This comic takes place in 2124 with flashbacks to up to 12 years ago and is about the US invading Canada after an attack on the White House. It becomes clear however that there is another reason: fresh water. Apparently, global warming has had an especially devastating effect on the US so they are going after Canada's reserves.It's not entirely clear if Canada or another country/group executed the attack on the White House and, in the end, it also doesn't matter. Bombs are dropped, civilians slaughtered, Canada is occupied and eventually, no surprise there, resistance groups start rising up and fighting back.Enter Amber and her brother who witnessed their parents' deaths when they were little and have been on the run ever since. After being separated, Amber meets a resistance group, the Two-Four, and they embark on a big scheme to get the invasion forces to retreat.I'm not entirely on board with the entire premise unfortunately. First, if global warming had such devastating effects on the US, Canada wouldn't be a green island no matter how many lakes, clean-energy plants or how much snow they have (the snow, for example, would almost all be gone). Secondly, while resistance groups all over the place landed strategic strikes, they simply woulnd't have been able to pull off what they did here, especially not only after one "chosen girl" arrives. Thirdly, (view spoiler)[the scorched earth policy is stupid because the amount of arsenic mentioned would mean that the Canadians, too, would die from thirst AND the US military would probably not retreat but bomb the place into oblivion for good measure and out of revenge (hide spoiler)] so that was too abrupt an end and not very realistic either. Not to mention that both sides were shown as too good vs too evil (too simplistic for my taste).But isn't that always the problem with stories about resistance groups going up against a more technologically advanced government?Anyway, the comics were entertaining, the art was also quite good and they had an adorable coywolf. :D["br"]>["br"]>["br"]>["br"]>["br"]>["br"]>["br"]>["br"]>["br"]>["br"]>["br"]>["br"]>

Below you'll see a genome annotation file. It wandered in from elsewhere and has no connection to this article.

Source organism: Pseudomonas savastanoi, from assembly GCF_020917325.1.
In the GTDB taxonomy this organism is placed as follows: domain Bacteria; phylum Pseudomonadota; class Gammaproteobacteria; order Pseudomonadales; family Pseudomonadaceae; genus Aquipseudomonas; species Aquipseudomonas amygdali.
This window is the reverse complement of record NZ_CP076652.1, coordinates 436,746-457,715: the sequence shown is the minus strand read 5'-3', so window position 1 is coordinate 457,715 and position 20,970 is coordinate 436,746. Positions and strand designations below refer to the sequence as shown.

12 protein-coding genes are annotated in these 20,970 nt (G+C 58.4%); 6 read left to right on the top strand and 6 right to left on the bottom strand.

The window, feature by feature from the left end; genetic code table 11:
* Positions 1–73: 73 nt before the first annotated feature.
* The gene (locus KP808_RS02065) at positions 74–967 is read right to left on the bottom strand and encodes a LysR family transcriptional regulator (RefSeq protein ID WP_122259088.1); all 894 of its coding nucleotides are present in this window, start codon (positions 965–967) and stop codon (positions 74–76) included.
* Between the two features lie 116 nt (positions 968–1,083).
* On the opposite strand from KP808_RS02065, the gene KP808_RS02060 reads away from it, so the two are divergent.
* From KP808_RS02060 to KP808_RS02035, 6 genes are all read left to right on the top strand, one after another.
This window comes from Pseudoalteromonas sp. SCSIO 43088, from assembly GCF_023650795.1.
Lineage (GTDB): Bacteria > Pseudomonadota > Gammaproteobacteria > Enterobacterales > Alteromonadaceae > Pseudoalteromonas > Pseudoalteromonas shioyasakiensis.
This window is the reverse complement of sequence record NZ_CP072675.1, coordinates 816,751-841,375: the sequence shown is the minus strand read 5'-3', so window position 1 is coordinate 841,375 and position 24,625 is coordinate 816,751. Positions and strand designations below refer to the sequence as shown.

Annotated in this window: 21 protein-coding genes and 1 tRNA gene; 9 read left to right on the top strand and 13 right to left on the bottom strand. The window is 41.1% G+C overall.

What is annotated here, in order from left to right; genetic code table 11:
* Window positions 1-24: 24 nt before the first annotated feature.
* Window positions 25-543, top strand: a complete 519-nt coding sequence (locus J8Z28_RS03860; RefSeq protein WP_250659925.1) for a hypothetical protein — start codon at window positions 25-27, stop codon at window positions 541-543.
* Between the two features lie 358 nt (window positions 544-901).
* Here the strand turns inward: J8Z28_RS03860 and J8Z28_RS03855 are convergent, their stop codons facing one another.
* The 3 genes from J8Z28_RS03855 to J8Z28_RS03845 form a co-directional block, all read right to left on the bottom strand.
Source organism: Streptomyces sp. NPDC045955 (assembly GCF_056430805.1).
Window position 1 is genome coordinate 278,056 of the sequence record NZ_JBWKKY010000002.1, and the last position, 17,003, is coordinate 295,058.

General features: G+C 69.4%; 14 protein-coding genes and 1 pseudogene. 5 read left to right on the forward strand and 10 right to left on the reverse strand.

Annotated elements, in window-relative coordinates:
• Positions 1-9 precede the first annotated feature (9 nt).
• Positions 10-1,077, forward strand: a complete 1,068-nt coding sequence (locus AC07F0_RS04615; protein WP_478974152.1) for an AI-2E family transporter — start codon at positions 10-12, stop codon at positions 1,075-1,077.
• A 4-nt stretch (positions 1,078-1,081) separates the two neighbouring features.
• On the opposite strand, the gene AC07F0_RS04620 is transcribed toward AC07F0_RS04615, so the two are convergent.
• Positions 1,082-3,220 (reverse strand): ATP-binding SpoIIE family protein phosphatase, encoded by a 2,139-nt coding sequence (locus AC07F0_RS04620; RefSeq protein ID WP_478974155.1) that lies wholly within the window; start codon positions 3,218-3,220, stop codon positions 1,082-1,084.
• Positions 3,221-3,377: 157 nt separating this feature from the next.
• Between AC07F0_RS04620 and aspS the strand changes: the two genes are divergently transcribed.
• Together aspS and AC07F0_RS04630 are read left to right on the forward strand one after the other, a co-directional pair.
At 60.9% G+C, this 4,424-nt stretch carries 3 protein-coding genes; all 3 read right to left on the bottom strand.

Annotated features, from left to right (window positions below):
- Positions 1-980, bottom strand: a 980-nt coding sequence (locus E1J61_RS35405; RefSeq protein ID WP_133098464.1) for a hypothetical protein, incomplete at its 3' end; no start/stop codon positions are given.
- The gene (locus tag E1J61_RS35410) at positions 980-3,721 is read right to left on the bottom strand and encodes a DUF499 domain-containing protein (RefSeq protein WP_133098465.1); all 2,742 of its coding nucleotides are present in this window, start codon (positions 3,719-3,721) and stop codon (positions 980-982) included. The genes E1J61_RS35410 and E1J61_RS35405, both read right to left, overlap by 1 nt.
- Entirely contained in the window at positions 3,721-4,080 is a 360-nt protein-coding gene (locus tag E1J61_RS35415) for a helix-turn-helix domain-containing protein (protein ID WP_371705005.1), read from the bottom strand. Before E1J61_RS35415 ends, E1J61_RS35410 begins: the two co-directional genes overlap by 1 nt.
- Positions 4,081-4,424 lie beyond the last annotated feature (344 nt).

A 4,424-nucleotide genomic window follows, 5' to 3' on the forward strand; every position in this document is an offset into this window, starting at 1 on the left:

• Donovan
    2018-12-08 11:21

    Northwest Territories, Canada, 2124. This incites strong feelings in me. I love my country but hate my government, especially now. Which is why I'm more on the side of the "America sucks" theme going on here. The futuristic American military is brutal. Just fiction? Unfortunately this is an historically accurate, tragic, and foreseeable scenario under present leadership. Brian K. Vaughan's writing is strong and unusually grim. Saga and Y both have an underlying current of optimism and humor, but this is bluntly dystopian, with most characters suffering or having suffered tragedy at the hands of Americans. Characterization is a bit lacking but that doesn't surprise me for 6 issues. It didn't feel hurried as much as short. This should've been twelve issues easily, giving more backstory to Amber and Thomas, as well as the Two-Four. So I'm hoping, as the ending is somewhat open-ended, that Vaughan revisits this story in the near future with a second or even third volume. Steve Skroce and Matt Hollingsworth (one of my favorite colorists) do amazing work together. The illustrations have that fine, detailed feel of Frank Quitely or Chris Burnham, but exceeding them with his futuristic mechanical structures. The colors are perfect, rich and bright, giving great depth and variety. Overall a mildly depressing albeit adventurous read, with spectacular artwork. It doesn't feel rushed, it's just short, it needs to be twice as long for a deeper story and sympathetic characters. Fans of dystopian, sci-fi, and can-lit will probably like this.